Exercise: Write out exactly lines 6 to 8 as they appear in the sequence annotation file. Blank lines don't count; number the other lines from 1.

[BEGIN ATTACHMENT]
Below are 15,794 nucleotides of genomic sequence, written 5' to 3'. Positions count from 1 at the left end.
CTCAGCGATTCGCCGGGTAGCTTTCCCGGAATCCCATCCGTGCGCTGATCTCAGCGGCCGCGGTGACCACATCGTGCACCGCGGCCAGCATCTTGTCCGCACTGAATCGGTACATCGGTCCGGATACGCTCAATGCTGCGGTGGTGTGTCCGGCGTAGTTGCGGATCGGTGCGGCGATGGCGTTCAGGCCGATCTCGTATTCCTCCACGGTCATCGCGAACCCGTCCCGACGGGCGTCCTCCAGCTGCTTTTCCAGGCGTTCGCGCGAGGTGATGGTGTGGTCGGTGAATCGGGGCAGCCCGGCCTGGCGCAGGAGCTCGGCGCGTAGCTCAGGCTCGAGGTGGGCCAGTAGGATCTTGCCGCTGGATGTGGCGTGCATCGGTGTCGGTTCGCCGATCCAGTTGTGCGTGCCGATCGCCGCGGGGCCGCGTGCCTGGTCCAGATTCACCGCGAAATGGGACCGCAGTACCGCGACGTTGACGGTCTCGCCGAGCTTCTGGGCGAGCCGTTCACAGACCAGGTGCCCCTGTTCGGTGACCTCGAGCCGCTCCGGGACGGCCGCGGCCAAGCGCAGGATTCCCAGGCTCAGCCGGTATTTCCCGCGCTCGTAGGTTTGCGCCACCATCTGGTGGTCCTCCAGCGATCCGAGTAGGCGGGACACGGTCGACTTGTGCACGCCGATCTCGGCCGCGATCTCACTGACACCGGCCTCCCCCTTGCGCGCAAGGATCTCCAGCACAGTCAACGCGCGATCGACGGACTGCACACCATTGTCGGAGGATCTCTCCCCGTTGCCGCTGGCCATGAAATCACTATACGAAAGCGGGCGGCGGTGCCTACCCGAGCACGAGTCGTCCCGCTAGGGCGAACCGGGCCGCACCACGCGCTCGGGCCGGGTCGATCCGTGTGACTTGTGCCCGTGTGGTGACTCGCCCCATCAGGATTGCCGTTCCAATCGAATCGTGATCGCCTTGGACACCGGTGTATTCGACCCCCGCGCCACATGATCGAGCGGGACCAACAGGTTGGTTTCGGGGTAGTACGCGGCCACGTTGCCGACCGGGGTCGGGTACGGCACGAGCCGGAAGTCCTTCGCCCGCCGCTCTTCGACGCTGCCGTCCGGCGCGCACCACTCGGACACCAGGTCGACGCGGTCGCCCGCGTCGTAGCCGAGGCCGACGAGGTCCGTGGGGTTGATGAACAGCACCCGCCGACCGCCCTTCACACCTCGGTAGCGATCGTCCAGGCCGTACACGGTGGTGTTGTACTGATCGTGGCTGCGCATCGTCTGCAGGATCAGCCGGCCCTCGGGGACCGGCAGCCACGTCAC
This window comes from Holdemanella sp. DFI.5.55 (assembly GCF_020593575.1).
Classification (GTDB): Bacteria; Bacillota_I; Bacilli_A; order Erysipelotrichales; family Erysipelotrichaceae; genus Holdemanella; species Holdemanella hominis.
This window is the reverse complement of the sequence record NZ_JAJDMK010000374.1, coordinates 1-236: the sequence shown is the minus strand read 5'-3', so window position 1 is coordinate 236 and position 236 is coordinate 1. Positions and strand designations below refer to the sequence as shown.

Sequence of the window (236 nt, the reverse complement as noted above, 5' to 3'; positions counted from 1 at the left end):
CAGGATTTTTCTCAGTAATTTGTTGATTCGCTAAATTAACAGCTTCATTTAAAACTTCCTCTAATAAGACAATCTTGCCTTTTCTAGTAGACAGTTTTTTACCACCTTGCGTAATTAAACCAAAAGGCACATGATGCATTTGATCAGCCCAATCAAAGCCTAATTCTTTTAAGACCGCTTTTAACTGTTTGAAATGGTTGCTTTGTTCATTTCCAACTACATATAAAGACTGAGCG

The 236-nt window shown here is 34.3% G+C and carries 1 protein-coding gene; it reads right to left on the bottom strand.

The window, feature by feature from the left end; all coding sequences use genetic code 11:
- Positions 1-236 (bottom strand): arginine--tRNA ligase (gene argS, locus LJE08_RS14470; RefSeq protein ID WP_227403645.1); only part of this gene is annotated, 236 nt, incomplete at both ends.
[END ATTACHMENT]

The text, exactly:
Sequence of the window (236 nt, the reverse complement as noted above, 5' to 3'; positions counted from 1 at the left end):
CAGGATTTTTCTCAGTAATTTGTTGATTCGCTAAATTAACAGCTTCATTTAAAACTTCCTCTAATAAGACAATCTTGCCTTTTCTAGTAGACAGTTTTTTACCACCTTGCGTAATTAAACCAAAAGGCACATGATGCATTTGATCAGCCCAATCAAAGCCTAATTCTTTTAAGACCGCTTTTAACTGTTTGAAATGGTTGCTTTGTTCATTTCCAACTACATATAAAGACTGAGCG

The 236-nt window shown here is 34.3% G+C and carries 1 protein-coding gene; it reads right to left on the bottom strand.